A security deposit, the money given to you at the beginning of the rent, is a self-explanatory safety net to protect yourself. This is because this money covers any unforeseen events such as the tenant not being able to pay rent, breaking something in the house, disappearing without paying, or more. After all, who would not want to minimize their risks of losing income? 

Stay Informed on Laws

        When renting out your room or property, it is of the utmost importance that you keep yourself informed on the national and state laws that may apply to you. For example, as mentioned before, reviewing the responsibilities you have to the tenant or other factors such as reporting the new stream of revenue for your income taxes. It is important to review state laws, and not just the general ones that apply around the country, as many states have different rules that you may not be aware of. If these laws are not followed, you can only imagine the consequences that may follow, from fines to even jail time. 

Maintain Your Responsibilities

        After knowing all your laws that may apply, you should make sure to fulfill them all. For example, as mentioned in another of our articles, you should maintain cleanliness, safety, quietness, while also completing timely repairs and respecting the tenants by safely storing their security deposits, allowing for service animals, not discriminating, and ensuring their privacy. All in all, you should be taking your role as a landlord seriously, and perform your duties and responsibilities accordingly. 

Lease Agreement

        The lease agreement is a great way to get everything in writing, so both parties are on the same page. This ultimately reduces potential miscommunication, and hence, neither the tenant or landlord violates their terms. This ultimately protects you and the tenant in case one of you are not fulfilling their promises as discussed in the agreement. In other words, the lease agreement serves as proof for what each party is responsible for and liable for. Therefore, you should spend quite a lot of time on this aspect, as a poorly done lease agreement could lead to many problems throughout the rental. You should be covering all the details you can think about, as even the smallest ones could turn into a headache for you. For example, if you don’t want parties hosted at your place, you set a specific limit to the number of guests your tenants can bring.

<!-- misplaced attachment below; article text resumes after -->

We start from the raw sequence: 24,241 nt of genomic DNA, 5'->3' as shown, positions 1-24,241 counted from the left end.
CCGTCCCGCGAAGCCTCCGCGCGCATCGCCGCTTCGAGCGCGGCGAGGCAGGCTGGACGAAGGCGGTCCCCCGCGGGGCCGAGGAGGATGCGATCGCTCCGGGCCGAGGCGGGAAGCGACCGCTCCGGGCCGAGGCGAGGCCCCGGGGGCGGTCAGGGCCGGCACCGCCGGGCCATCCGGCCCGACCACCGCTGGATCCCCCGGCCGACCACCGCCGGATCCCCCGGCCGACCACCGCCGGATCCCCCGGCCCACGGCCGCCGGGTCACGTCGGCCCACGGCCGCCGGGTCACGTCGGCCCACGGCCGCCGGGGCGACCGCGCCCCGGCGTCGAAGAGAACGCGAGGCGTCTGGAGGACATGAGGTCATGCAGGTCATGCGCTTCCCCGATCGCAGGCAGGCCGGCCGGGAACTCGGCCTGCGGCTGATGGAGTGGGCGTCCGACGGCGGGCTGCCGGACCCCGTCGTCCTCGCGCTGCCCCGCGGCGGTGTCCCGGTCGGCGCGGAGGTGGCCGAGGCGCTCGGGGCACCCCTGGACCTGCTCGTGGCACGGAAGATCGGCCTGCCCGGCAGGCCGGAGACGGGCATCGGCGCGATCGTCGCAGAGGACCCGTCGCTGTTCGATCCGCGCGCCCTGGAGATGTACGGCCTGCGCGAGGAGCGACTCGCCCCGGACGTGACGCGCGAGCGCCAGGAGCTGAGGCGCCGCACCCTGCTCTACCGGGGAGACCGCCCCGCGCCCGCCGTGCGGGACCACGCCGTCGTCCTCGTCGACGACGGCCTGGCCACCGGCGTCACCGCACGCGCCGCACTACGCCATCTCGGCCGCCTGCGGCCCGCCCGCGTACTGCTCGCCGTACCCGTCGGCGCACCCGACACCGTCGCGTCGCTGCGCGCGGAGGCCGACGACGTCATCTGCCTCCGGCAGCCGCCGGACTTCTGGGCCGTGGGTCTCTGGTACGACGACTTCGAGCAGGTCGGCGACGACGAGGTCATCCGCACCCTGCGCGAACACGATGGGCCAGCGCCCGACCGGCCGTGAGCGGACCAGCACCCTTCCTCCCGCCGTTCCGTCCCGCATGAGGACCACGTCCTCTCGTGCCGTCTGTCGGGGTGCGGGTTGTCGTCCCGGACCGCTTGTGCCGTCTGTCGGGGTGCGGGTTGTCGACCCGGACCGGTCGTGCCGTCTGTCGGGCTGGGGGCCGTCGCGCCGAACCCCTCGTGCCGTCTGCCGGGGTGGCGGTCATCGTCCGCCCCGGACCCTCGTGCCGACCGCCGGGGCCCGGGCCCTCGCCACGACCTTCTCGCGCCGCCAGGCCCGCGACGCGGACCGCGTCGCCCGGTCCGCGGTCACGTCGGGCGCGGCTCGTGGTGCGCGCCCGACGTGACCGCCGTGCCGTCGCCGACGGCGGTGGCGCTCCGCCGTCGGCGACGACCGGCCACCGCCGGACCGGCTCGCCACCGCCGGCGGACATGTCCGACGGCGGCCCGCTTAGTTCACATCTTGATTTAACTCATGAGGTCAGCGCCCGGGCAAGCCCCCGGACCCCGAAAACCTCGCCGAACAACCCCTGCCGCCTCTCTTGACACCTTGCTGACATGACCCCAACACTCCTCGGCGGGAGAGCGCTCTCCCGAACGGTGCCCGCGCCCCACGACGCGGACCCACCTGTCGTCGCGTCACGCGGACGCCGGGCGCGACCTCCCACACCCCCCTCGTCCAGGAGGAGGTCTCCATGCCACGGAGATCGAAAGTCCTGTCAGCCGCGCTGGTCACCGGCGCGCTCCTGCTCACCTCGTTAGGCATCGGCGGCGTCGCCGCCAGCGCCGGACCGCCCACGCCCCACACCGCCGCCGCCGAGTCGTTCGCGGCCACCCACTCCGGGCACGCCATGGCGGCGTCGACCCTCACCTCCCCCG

Inspections are a great way to not only ensure your tenants are following the lease agreement, but also to ensure the safety and cleanliness for the tenant. For example, with inspections, you can check whether the tenant has brought in illegal substances, whether they have caused damages to the property, while also checking on the smoke detectors and appliances in the room, making sure everything is up to date. Of course, one factor to consider when performing inspections is to make sure you notify the tenant ahead of time, so you are not just barging into their room unannounced, which would ultimately violate their privacy, contract, and the law. Therefore, you should conduct inspections regularly, while also respecting your tenant’s privacy. 


        This is another method of keeping everything in writing. Keeping records essentially means keeping track of your interactions and communication with your tenants, such as emails or even written correspondence. Additionally, this would also involve receipts, such as repairs you may have conducted for your tenant. This protects you from tenants refusing to pay for the repair, or even being suspicious of you overcharging them. In fact, keeping all the records further ensures you are not taken advantage of, should any of the problems results in a court case. Therefore, you should keep yourself well organized, and ready for any outcome or problem that may appear throughout the rental period. 


        As you can see from the previous sections, communication is a significant portion of protecting yourself. After all, many altercations can be primarily attributed to miscommunication. For example, tenants may sometimes do something not specified on the lease agreement, but it’s something the landlord does not like. Hence, it is important to ensure both the tenant and the landlord are on the same page, and well informed about each other’s responsibilities and agreements. After all, communication is not just a great way to protect yourself, by reducing conflicts, but also an exceptional way to make new friends along the way.

        In conclusion, there are definitely many other ways in which a landlord can further protect themselves, and I would encourage you to research more into it. However, I hope this article’s coverage of the most basic protection methods will facilitate your experience as a landlord.